No fireworks yet, Wichita State ready to start talking football

Evan Pflugradt

There’s no fireworks, no celebrations. But Wichita State is ready to start talking football.

The conversation started nearly 30 years ago – in 1987 – but the conversation, as noted by Darron Boatright, took a serious turn four years ago. And in December, it took an even more serious one.

Monday, the university released the “Football Benchmarking Analysis,” a 69-page report naming a price tag on bringing WSU a Division I football program.  The $60,000 report – originated in December at the request of WSU President John Bardo – uses four case studies to detail the steps necessary, if WSU decides to pursue the project.

“This is turning opinionated conversation into educated conversation,” Boatright said. “Our intent is being transparent, and sharing everything we have with the community.

“This has been studied many times in the last 30 years, but never as openly as Dr. Bardo has chosen to make this.”

Boatright said the project would impact a lot of people, extending well past the boundaries of WSU’s campus. And that’s why they’re calling on the opinions of the public – where comments can be suggested online. 

“This affects every facet of the community,” he said.

As Boatright notes, this is not a moment for celebration. But they’re hoping this report will be a breakthrough to where they can engage the public with actual numbers and share a rough idea of what the ancillary benefits may be.  

Boatright said the community will view the project differently this time around because they will be engaged in the process. 

Initially when Bardo first came to the college four years ago, he addressed the matter, saying “not now.” But Boatright looks out the windows of Koch Arena, gazing at Shocker Hall, and the dirt-paved land soon-to-house additions to Innovation Campus; he considers it the right time to start approaching such a project. 

“It came to a point where some of the needs were met, and Bardo put a check in the box on those projects, then the community conversation switched to football,” Boatright said. “In December, Bardo came to a point where he was ready to address it.” 

Boatright said he sees the campus to be at a point of growth. 

The project, however, is only in the beginning phases. And the timeline, if the project is adopted, could be as long as six years down the road. 

The plan details a five-year operation from announcement to first game. As Boatright stated, the opportunity for revenue won’t exist for some time. 

“You don’t necessarily look into a project like this to make profits and losses equal,” Boatright said. “It’s much greater than that.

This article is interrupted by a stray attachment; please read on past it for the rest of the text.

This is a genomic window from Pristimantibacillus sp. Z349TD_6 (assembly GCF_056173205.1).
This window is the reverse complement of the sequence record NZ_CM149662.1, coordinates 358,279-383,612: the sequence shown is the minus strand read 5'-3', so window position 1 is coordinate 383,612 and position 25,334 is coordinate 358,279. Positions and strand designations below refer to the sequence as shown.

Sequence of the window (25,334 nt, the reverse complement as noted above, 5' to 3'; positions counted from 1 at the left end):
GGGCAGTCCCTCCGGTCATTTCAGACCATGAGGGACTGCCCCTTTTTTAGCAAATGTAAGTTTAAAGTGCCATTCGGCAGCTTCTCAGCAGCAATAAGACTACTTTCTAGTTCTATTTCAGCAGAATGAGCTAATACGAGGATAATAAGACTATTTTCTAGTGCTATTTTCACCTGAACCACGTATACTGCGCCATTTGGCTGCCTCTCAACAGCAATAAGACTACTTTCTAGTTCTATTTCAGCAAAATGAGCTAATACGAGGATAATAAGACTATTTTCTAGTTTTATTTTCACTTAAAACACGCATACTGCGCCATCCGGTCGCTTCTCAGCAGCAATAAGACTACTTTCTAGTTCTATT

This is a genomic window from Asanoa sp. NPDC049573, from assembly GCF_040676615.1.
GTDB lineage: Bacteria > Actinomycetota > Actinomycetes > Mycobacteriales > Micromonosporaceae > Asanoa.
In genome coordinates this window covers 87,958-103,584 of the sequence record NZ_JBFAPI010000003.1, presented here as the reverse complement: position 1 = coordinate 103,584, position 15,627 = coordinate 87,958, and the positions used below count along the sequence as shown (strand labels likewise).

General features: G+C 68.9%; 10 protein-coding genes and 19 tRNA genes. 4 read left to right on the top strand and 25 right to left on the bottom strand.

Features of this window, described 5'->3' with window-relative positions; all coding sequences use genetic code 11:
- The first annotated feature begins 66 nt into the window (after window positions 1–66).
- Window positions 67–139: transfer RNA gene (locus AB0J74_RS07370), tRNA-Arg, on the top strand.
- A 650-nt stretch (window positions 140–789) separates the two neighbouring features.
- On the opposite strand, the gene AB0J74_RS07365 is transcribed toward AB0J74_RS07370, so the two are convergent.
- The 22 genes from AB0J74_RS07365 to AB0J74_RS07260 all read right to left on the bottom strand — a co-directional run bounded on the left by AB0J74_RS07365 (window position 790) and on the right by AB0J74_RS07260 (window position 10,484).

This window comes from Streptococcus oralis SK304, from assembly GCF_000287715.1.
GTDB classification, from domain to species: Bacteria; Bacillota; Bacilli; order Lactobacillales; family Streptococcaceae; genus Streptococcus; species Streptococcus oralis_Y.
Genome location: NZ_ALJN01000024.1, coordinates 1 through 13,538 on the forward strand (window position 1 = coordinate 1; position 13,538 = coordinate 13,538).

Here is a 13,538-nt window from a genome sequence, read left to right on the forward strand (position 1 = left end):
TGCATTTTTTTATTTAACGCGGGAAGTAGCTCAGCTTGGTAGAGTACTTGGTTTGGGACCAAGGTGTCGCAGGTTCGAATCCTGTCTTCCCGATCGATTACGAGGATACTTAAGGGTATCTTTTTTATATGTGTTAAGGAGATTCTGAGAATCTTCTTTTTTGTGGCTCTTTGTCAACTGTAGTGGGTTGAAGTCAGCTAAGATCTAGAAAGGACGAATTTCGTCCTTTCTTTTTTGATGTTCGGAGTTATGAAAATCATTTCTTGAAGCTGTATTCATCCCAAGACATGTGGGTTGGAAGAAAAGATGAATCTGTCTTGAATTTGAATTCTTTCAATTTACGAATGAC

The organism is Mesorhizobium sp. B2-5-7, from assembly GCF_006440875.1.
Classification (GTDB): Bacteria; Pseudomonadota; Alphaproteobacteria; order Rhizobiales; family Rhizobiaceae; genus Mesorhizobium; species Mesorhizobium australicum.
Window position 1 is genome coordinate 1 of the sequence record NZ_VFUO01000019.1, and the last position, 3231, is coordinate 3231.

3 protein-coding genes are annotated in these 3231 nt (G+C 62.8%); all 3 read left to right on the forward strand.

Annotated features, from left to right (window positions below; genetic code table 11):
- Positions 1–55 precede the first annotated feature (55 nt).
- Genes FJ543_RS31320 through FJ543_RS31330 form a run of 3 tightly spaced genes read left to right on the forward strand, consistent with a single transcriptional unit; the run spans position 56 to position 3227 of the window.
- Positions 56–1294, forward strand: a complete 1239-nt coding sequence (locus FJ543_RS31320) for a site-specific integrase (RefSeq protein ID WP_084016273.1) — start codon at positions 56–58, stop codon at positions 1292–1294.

“There would be great expenses to make this work.” 

In fact, the plan details as much as $40 million for a startup facility and a startup of budget of $6 million annually. 

The plan looks at renovating Cessna Stadium, which from a construction standpoint hasn’t been touched in more than 30 years. 

To get the building up to compliance with the American’s with Disabilities Act, it would require a facelift of more than $28 million. 

Boatright claims the “bare bones” of Cessna are stable enough to give them the opportunity to enhance it.

“If you gave me a $28 million facelift, I’d look a lot better, too,” Boatright said.

The plan details new elevator systems, new press boxes and possibly, the addition of suites. 

In addition, the plan calls for a practice facility that would also hold offices. Boatright said WSU has the luxury of space in the Innovation Campus division of campus. 

“A lot of ideas have been bantering around,” Boatright said. “[The facility] would be very close to campus, if not on campus.” 

Boatright said despite the money questions and concerns, the vision remains for WSU changing the freshman experience. 

“A lot of decisions are made in the first six to eight weeks of a freshman’s experience on campus,” he said. “We’re looking at ways to enhance their experience on campus, and keep their feet on the ground in Wichita.” 

WSU currently has one of the lowest freshman retention ratings in the state. According to reports Boatright has read, the first two months lay the groundwork for what he claims impact not only the four to five years they spend in college, but also the rest of their lives. 

“We will evaluate how this might affect the student life on campus as well as the entertainment value off campus,” Boatright said. “We want to be keeping people here in town, bringing new people to campus and bringing people back to town. The goal is getting people to spend their dollars in our community.”

Bardo, who is on vacation this week, will evaluate the report along with the athletic department in the coming months. There is no set timeline for what’s next.